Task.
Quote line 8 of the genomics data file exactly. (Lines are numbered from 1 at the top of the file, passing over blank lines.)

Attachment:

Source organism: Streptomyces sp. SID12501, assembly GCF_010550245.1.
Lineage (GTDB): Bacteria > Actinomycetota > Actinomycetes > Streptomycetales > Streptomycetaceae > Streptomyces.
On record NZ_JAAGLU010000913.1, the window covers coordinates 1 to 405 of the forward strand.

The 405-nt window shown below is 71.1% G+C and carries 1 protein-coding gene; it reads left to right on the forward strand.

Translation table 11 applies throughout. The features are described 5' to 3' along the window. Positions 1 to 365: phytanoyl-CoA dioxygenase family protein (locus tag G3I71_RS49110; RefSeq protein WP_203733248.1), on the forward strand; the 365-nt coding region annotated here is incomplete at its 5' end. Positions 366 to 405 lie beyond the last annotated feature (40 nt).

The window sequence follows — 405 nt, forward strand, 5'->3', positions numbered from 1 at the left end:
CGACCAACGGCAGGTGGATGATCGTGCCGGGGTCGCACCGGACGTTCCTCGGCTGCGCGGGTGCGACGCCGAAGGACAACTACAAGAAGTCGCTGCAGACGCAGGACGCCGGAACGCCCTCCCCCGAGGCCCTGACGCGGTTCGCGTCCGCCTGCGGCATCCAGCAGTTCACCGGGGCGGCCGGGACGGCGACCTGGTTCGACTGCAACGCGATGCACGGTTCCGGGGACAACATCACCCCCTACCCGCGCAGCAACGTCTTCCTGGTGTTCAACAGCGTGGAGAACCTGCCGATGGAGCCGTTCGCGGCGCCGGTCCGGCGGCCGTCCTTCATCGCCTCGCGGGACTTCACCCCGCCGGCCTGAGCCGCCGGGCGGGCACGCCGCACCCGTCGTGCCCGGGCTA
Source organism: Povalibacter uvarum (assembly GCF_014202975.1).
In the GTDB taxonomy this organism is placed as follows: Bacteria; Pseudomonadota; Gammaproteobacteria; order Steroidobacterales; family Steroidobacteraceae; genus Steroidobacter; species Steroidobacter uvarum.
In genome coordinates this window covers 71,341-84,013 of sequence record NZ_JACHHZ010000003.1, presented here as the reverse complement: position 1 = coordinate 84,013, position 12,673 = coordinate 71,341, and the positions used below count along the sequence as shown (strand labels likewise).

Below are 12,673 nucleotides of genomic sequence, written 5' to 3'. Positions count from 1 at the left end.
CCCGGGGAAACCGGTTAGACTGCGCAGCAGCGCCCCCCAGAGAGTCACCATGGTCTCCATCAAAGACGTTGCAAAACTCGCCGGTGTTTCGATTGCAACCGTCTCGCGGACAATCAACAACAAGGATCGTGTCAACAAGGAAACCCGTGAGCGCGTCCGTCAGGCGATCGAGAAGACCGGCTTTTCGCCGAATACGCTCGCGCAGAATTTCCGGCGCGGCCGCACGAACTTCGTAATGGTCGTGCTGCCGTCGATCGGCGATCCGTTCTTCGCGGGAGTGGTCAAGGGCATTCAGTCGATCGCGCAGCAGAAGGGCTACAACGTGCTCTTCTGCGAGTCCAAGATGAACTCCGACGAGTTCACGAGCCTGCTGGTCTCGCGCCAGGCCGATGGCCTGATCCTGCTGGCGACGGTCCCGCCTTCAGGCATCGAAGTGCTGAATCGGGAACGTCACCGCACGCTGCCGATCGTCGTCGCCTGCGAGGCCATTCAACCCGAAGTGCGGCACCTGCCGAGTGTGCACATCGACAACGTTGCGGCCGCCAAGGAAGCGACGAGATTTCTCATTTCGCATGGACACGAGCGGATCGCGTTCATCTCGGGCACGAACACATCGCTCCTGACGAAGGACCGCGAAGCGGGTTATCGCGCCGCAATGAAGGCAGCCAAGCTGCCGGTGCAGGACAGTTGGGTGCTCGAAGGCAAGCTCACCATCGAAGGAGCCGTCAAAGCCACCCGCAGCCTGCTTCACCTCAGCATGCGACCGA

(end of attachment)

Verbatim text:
Source organism: Povalibacter uvarum (assembly GCF_014202975.1).